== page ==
I served a Church in the course of ministry in which a large group of my members were educated (in a way few are today), thoughtful and of an age similar to that of my parents or a few years older. They belonged to that “greatest generation,” veterans the Second World War or deeply enmeshed in the economic and military structures that swept an entire culture into a new way of being. It inevitably became my lot to listen to their stories during their last days – to hear that of their children – and finally to give voice to what I had seen and heard in a spoken word of faith that was part of the ritual of their passing.
It was not the passing of giants, though their accomplishments outstripped in many ways the generation that followed. But they were larger men and women – if only for the fact that many of them had known death far more intimately than their heirs do – and in knowing death – knew their own limits and in that humility knew God.
In the past three years, sped along by the past month, I have buried my parents with a spoken word of faith, buried my spiritual father in the figure of Archbishop Dmitri. All three of whom belonged to that larger generation. They had buried their parents and many of their loved ones. My mother and father had seen the death of war and the poverty of the Depression-Era South. There was no perfection, other than lives that were full – sometimes of joy – sometimes of hope – sometimes of the Sturm und Drang that threatened to sweep us all away.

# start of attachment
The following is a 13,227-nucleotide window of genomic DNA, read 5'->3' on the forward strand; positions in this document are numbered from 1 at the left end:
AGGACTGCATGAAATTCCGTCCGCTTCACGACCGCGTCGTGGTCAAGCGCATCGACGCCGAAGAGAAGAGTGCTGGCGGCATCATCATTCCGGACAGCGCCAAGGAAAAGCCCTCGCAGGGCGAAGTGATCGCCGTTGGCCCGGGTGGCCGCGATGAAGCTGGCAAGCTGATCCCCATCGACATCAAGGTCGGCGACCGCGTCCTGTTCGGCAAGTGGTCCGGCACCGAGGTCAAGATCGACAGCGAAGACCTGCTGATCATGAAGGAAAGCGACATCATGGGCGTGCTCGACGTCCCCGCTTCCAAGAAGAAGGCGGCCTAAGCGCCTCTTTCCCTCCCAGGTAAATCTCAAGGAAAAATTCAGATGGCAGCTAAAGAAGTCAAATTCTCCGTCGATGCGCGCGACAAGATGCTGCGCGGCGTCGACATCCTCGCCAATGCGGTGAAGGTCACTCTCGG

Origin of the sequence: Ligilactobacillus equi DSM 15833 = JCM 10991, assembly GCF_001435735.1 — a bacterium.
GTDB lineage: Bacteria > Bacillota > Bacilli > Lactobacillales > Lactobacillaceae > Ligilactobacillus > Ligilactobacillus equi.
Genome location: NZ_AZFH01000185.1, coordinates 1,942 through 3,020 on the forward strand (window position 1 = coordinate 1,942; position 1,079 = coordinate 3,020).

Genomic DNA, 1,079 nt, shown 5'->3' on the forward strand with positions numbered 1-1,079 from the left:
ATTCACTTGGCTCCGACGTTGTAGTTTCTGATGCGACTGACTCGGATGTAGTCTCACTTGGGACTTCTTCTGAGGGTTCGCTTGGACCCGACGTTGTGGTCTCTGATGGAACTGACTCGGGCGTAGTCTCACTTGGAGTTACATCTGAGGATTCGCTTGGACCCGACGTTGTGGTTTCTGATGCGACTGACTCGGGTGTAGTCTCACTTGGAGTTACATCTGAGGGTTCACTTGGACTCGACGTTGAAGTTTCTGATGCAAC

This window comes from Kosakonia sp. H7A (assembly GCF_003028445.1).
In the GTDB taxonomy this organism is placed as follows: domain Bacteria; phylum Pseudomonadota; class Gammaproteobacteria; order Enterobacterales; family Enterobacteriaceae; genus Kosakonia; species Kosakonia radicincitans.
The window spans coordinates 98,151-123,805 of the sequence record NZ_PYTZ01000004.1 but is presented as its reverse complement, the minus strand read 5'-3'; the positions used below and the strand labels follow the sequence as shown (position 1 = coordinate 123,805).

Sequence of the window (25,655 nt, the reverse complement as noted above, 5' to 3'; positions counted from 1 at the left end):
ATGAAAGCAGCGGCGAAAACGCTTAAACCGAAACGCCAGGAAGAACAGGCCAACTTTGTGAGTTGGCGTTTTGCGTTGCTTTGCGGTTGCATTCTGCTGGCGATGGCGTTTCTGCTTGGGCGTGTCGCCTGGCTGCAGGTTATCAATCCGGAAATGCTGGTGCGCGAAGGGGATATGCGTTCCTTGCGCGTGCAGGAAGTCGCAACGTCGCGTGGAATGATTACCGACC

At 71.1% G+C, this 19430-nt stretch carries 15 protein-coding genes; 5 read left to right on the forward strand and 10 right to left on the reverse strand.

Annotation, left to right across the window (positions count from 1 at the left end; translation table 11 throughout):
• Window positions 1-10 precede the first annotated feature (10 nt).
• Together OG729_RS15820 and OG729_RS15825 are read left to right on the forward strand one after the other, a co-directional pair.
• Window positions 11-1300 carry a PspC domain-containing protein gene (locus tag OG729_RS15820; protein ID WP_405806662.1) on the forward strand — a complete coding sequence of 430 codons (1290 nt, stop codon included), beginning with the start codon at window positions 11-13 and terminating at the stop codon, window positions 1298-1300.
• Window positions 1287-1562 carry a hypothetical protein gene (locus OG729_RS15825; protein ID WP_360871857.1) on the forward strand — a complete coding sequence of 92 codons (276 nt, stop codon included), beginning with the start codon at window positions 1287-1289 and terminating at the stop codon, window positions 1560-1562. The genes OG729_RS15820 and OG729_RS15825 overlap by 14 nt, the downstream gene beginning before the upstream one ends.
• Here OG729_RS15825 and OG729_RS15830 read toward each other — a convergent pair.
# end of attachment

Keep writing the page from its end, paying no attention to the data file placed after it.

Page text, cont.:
And now I stand as witness to what I have seen and known, a challenged man who need no longer measure his existence by transient marks. Coming face to face with that transcience and the empty offerings it yields for existence, I long for a greater measure – not necessarily perceptible to anyone else – the wondrous fullness of Christ. There is nothing to be found in the past – I cannot go there and do anything other than give thanks for it all and forgive it.
The Greatness stands in this moment, in this new day. I will either join my voice with the eternal chorus of witnessing cloud, or disappear in the soundless mumble of a heart growing numb. I choose to light the candle and begin the day surrounded by icons who announce to new day, and with them lift my no longer orphaned voice. “Blessed is our God, always now and ever and unto the ages of ages.”